Yeah, I mean, and one thing I’d like to say feeding off the last point That unfortunately Amazon cares a lot about preventing counterfeits, but they often have a lot of difficulty deciphering what’s counterfeit and what isn’t until after the fact until after an item’s already sold. And buyers complain, hey, this is fake, hey, this hurt me. This injured me, made me feel not so good, whatever. Not a lot of that work is front loaded, because they can’t open every box scrutinize every item, which like Randy was saying it’s a massive task. So go into any strategy you build understanding that sometimes you will be a brand owner making your own products and you’ll be accused of counterfeiting your own stuff, simply because Amazon’s building in layers of automation and training of investigative teams lags a little bit behind what might be necessary in today’s world to the point where a lot of times they’re unable to tell if it’s a fake claim counterfeit or a genuine claim of counterfeit, so I just wanted to throw that in from the last time To the last part, in terms of going forward, I want people to understand that communication is everything when it comes to resolving these types of issues with these teams. There’s lots of emphasis and sellers kind of thinking the wrong way going down the wrong path. Where do I send this? I wrote something up that explains what’s going on fake IP claims, or which sellers are counterfeiting my product jumping on my listings, where do I send it? Where do I send it? There’s tons of emphasis on where you send things. There’s very little emphasis on what you’re actually writing and what’s sent. Because when people get really worked up and passionate as they should be, this is their, their brand, their baby, probably something they’ve been building for years. There’s a lot of emotion that goes into it. Unfortunately, extraneous content doesn’t communicate well, with Amazon doesn’t travel well, and in most communication that sellers write up so I want people to understand that part of your strategy needs to be enhanced Your communication so that you can do it succinctly, directly, concisely. And not just using buzzwords or templates but crafting it in a way that Amazon will understand they need to do something about the complaint you’re making or the claim you’re appealing. They need to understand it. But you it’s a two way street. They need to do what they need, what you’re asking them to do. You need to hold up your end, which is communicate well clearly understand the law, you know, if you’re not an attorney with that background and have one nearby who understands the law and who can educate you on the law, if you’re the one who’s writing the appeal. Right, right. As opposed to the attorney. So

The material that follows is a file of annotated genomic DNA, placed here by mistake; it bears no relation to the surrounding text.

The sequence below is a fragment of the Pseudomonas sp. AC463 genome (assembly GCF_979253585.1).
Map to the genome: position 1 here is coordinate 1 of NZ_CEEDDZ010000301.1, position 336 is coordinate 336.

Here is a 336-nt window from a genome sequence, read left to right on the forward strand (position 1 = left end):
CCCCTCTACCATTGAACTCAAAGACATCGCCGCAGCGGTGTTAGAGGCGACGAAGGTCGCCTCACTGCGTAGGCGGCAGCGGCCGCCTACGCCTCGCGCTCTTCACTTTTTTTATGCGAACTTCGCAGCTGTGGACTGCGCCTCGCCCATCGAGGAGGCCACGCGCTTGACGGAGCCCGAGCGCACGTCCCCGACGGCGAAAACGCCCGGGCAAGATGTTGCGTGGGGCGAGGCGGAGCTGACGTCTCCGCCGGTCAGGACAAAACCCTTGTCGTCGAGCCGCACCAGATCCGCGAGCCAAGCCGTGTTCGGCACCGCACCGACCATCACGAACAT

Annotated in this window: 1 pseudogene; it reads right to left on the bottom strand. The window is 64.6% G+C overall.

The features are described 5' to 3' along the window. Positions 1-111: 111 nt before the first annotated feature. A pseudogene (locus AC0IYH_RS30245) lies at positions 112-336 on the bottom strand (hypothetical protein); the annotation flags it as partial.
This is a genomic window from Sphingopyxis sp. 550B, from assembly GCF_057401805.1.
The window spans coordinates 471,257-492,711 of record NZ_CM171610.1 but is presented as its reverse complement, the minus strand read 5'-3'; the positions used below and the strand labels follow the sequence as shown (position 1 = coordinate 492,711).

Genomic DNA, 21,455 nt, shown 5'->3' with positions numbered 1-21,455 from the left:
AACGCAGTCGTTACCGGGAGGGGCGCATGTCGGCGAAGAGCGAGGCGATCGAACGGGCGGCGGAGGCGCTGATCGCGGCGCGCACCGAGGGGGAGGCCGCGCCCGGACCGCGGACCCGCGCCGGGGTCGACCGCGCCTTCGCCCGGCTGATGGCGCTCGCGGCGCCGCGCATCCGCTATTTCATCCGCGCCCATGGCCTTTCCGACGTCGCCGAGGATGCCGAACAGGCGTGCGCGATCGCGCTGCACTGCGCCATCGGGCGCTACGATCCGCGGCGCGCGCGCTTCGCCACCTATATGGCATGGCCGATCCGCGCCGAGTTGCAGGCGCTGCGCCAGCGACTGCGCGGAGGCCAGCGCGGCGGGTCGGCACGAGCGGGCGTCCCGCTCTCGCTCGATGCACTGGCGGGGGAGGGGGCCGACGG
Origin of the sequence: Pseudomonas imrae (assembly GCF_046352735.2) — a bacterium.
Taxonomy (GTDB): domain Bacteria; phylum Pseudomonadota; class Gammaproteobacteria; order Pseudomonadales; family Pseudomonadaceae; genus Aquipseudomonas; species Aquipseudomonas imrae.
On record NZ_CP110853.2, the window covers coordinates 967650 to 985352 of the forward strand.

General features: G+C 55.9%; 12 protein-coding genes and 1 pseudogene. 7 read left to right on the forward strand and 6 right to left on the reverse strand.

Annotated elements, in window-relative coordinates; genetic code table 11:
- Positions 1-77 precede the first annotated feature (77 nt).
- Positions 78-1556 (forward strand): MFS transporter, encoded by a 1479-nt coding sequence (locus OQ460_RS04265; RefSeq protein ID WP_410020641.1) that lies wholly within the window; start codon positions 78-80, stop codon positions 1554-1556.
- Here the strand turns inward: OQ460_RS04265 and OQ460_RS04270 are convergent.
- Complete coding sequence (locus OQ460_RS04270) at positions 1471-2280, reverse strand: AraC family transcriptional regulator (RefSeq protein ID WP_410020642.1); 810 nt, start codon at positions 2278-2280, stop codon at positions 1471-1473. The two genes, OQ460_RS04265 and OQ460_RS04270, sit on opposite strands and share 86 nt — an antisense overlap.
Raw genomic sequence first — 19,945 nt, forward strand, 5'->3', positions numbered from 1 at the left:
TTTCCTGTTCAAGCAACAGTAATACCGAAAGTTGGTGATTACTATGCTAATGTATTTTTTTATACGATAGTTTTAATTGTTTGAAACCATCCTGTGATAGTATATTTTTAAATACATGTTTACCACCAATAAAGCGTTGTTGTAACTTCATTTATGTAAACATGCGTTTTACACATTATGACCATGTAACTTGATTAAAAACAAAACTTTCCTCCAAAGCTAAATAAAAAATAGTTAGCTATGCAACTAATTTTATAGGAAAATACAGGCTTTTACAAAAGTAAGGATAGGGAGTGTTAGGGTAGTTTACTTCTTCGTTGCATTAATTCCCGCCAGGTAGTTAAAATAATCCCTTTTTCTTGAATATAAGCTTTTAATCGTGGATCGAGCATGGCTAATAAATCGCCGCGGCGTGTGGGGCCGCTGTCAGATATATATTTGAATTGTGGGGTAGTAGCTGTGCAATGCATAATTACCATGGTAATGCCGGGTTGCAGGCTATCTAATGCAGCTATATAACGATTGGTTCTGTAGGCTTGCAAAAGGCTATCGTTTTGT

James Thomson 48:40
I want to open up the the question and answers to to our attendees today. And any questions for our panelists that we can tackle in the next few minutes. Please feel free to submit a chat or question on the q&a tab at the bottom of the page. As we’re as we’re waiting for questions to come in, Chris, tell me a little bit about your thoughts on Amazon’s transparency program, this is a recently launched anti counterfeiting program. What have you seen work or not work well with this particular approach?
Chris McCabe 49:11
I mean, in some ways, it works great because I hear from resellers who say, Hey, I got busted for not using transparency codes, which means that you know, it’s being effective. I’m also hearing from the brands themselves saying it’s expensive, they don’t necessarily want to make the investment. A lot of sellers still don’t know about the transparency program, which could be a failing on their side not to stay up to date on trends, but also maybe Amazon needs to educate and communicated a little bit better. And also, it’s not necessarily the easiest thing to implement or execute. We’ve heard sellers complaining, we have to label all our inventory, not just the inventory destined for Amazon. And they don’t necessarily want to do that for a variety of reasons. So it doesn’t it doesn’t fix all day. distribution channel problems, right sellers, whether you use transparency or not still need to control distribution. You can’t go to Amazon and complain to them and ask them to enforce exclusivity for you simply because you don’t have tight control over who’s acquiring your product and reselling it on Amazon and who doesn’t. So, we have a
James Thomson 50:22
question that came in Randy for you regarding Project Zero, Amazon’s Project Zero program, any experience with Project Zero getting counterfeits removed by Amazon.
Randy Hetrick 50:36